Virtualization helps Consumerization
Consumerization is a term that was coined by Doug Neal of CSC to describe the fact that enterprise IT is being disrupted by the combination of tech savvy employees who make high levels of personal investment in IT and have access to a whole raft of web 2.0 applications via the Internet. Gartner are also now vocal on the trend. The challenge faced by enterprise IT is how to unleash the creativity and leverage the investment of their employees whilst at the same time retaining control over key applications and data. There are a few popular approaches that seem to be getting traction:
Operating System Virtualization: users have one PC (virtual or physical) that’s their’s and they can use it for whatever they want (within reason) and another (again physical or virtual) that’s managed by the enterprise. The flow of data between these two machines is controlled via firewalls, AV etc. The most popular configuration with users is to have the enterprise PC as the virtual PC, not surprisingly the most popular configuration for enterprises is the converse. The combination of VMware free player, Microsoft’s low cost (no additional cost for MSDN subscribers) Virtual PC and hardware support in future processors from Intel and AMD is making this increasingly practical.
Application Virtualization: users have one PC that is under their control but enterprises provide isolated applications that can run on top of an application virtualization layer. In this mode the enterprise can be assured that their application configuration can not be compromised by applications that users install (apart from drivers) and that they can deploy, activate and de-activate these applications quickly and simply. Application Virtualization will often even allow multiple versions of the same application to run concurrently on the same machine.
Enterprise Portals: users have a PC that is under their control, and access all key applications and data via an enterprise portal. Such portals normally provide support for a wide variety of application types including Web, Java, and Citrix. Its not a stretch to imagine these portals also being the access point for downloading applications that run on the application virtualization platform described above.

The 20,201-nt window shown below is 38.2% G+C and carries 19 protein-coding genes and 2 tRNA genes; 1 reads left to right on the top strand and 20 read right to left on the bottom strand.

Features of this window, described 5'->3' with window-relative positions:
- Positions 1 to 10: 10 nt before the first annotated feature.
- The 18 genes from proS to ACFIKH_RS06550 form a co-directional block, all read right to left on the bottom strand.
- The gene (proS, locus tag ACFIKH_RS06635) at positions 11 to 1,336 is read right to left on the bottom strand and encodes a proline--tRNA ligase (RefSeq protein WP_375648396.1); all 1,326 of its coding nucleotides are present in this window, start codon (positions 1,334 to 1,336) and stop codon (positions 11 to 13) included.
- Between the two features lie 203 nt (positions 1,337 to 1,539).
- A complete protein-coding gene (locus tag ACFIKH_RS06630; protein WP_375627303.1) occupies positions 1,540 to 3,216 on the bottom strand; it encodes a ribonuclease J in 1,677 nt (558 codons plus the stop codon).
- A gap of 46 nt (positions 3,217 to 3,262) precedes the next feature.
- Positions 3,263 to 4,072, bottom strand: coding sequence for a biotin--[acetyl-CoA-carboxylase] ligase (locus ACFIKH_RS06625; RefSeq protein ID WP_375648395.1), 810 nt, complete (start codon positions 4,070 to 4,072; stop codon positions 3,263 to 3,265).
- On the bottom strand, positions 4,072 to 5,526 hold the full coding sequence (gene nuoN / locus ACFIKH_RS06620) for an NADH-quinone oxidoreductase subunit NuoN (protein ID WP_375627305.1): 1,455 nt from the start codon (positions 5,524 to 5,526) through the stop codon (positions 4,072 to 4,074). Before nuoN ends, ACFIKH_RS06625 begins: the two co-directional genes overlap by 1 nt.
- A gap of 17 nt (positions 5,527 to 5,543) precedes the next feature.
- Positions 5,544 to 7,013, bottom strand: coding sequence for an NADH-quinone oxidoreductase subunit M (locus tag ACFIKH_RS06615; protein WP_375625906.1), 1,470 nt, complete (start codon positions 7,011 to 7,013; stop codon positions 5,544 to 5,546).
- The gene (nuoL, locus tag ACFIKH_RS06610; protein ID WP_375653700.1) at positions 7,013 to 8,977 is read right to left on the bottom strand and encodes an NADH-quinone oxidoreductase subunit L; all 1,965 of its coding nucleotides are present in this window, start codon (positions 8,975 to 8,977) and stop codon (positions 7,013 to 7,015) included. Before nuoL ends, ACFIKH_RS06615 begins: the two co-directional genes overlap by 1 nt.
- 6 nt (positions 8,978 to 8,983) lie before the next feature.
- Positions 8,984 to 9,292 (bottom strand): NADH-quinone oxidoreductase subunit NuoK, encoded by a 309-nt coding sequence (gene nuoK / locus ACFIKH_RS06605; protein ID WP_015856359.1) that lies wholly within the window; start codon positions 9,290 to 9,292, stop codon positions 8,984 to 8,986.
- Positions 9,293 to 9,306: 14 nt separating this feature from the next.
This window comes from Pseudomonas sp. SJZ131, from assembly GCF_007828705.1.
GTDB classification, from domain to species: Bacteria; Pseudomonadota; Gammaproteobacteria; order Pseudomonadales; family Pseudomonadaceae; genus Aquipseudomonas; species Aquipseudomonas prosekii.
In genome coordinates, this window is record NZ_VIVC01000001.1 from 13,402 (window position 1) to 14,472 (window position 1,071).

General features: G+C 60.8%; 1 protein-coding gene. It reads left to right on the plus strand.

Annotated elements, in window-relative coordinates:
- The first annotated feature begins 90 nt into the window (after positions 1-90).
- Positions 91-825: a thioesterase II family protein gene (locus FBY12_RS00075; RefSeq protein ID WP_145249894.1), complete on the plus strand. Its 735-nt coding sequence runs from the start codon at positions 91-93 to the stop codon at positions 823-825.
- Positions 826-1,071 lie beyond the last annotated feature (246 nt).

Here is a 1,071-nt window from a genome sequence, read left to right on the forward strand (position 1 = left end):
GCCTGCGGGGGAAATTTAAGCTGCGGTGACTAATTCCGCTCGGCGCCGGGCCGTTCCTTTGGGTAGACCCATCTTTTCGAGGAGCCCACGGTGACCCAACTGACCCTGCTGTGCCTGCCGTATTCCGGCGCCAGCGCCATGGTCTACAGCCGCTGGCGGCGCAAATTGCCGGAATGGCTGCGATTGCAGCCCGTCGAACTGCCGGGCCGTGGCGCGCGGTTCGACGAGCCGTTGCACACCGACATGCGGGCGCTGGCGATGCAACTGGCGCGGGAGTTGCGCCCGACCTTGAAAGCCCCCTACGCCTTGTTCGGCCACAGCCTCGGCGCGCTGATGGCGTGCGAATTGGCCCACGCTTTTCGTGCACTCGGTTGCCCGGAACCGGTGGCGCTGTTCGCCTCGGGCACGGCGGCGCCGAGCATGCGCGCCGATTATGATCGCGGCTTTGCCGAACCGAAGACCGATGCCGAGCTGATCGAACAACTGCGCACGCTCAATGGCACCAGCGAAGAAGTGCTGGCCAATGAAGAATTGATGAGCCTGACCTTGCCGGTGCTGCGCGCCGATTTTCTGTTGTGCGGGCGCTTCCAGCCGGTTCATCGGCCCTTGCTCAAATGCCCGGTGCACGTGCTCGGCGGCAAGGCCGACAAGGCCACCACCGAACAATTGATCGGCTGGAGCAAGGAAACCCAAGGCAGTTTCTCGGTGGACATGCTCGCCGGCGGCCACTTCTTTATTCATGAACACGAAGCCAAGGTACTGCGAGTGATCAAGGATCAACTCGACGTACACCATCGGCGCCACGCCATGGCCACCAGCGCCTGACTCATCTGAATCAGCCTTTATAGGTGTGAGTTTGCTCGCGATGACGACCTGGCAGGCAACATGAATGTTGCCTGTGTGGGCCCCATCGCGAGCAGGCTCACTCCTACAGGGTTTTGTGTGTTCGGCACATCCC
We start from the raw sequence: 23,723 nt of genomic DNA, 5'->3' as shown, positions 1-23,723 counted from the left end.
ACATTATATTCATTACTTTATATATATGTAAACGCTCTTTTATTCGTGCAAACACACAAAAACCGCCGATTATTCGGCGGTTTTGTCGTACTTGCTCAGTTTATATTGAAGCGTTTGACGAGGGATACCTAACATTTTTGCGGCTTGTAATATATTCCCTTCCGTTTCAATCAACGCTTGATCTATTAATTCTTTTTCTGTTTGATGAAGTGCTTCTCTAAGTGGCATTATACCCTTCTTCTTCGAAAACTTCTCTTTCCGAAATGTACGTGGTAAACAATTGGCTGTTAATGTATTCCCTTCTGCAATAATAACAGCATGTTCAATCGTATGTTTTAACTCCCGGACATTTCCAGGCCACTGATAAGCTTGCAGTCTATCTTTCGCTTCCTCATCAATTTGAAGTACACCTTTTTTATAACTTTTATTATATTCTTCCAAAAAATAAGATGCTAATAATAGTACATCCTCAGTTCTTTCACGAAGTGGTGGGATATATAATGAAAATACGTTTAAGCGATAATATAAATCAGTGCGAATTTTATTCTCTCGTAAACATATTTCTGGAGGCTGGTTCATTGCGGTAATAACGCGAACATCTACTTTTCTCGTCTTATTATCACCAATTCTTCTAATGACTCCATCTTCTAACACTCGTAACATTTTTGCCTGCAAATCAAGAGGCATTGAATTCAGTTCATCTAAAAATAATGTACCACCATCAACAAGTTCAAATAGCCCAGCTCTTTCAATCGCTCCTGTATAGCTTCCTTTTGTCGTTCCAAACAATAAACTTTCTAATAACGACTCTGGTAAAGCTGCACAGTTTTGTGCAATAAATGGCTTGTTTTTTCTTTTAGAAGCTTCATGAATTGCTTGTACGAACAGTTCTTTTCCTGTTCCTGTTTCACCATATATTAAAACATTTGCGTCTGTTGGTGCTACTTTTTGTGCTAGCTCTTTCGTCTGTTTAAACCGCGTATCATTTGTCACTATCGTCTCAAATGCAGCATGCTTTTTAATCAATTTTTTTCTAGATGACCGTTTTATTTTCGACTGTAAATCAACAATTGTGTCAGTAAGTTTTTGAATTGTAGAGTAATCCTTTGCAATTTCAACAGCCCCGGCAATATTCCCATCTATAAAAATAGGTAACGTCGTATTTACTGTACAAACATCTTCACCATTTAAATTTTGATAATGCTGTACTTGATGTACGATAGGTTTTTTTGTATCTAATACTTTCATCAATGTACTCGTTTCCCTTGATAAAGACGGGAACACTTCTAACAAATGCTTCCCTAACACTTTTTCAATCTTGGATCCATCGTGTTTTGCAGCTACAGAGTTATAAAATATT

SSL VPNs and network access control: SSL VPN’s are rapidly replacing IPSEC VPN’s as companies move to an application access rather than a network access model. Many SSL VPNs include network access control capabilities that involve an agent being downloading and scanning the PC to make sure that it meets enterprise criteria (patches, AV, firewall configurations) prior to the connection being established. This capability is often combined/integrated with Enterprise Portals.
Network contraction: a few years ago it was common for the only firewalls in an enterprise to reside at the perimeter of the WAN. An increasingly popular model is to protect the enterprise applications in the datacentre with firewalls and also to protect PC and workstations as well. In some companies they are dispensing with the WAN altogether and PC’s running local firewalls effectively live on the Internet or behind commodity firewalls, and the enterprise perimeter has contracted to surround just the datacentres. These datacentres often publish all of their interactive services via an Enterprise Portal as described above, and control connections to that portal using an SSL VPN and network access protection.
Personal Allowances: The final piece of the puzzle for me is how to handle the merging of business and personal use that we are increasingly seeing. The model that appeals most to me is the allowance model. Provide employees with all software they need for core business processes and a role specific allowance to invest in everything else including phones, displays, desktops, portables, tablets, productivity software, home networking etc. Define standards and publish best practices to help people make sound decisions and to help them be as productive as possible, allow employees to supplement the allowance with their own money if they want to. Because individuals then own the devices it also looks like employees will take on more – if not all – responsibility for acceptable usage compliance.